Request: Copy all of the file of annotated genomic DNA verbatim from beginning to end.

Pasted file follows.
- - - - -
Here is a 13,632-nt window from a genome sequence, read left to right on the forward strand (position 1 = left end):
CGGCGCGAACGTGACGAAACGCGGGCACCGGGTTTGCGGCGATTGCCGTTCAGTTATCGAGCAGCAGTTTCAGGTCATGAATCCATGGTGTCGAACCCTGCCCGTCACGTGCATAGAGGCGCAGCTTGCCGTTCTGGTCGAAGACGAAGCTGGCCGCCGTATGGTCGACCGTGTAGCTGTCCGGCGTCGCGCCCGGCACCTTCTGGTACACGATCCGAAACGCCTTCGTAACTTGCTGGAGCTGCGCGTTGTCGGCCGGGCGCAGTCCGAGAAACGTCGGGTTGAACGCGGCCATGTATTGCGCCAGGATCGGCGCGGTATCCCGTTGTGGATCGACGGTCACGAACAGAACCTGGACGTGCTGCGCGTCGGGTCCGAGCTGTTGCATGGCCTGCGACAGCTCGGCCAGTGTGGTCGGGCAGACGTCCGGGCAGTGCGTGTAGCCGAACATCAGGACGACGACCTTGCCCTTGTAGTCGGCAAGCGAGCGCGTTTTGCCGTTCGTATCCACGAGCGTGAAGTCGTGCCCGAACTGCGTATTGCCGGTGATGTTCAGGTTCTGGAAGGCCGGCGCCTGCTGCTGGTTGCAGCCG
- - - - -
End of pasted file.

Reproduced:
Here is a 13,632-nt window from a genome sequence, read left to right on the forward strand (position 1 = left end):
CGGCGCGAACGTGACGAAACGCGGGCACCGGGTTTGCGGCGATTGCCGTTCAGTTATCGAGCAGCAGTTTCAGGTCATGAATCCATGGTGTCGAACCCTGCCCGTCACGTGCATAGAGGCGCAGCTTGCCGTTCTGGTCGAAGACGAAGCTGGCCGCCGTATGGTCGACCGTGTAGCTGTCCGGCGTCGCGCCCGGCACCTTCTGGTACACGATCCGAAACGCCTTCGTAACTTGCTGGAGCTGCGCGTTGTCGGCCGGGCGCAGTCCGAGAAACGTCGGGTTGAACGCGGCCATGTATTGCGCCAGGATCGGCGCGGTATCCCGTTGTGGATCGACGGTCACGAACAGAACCTGGACGTGCTGCGCGTCGGGTCCGAGCTGTTGCATGGCCTGCGACAGCTCGGCCAGTGTGGTCGGGCAGACGTCCGGGCAGTGCGTGTAGCCGAACATCAGGACGACGACCTTGCCCTTGTAGTCGGCAAGCGAGCGCGTTTTGCCGTTCGTATCCACGAGCGTGAAGTCGTGCCCGAACTGCGTATTGCCGGTGATGTTCAGGTTCTGGAAGGCCGGCGCCTGCTGCTGGTTGCAGCCG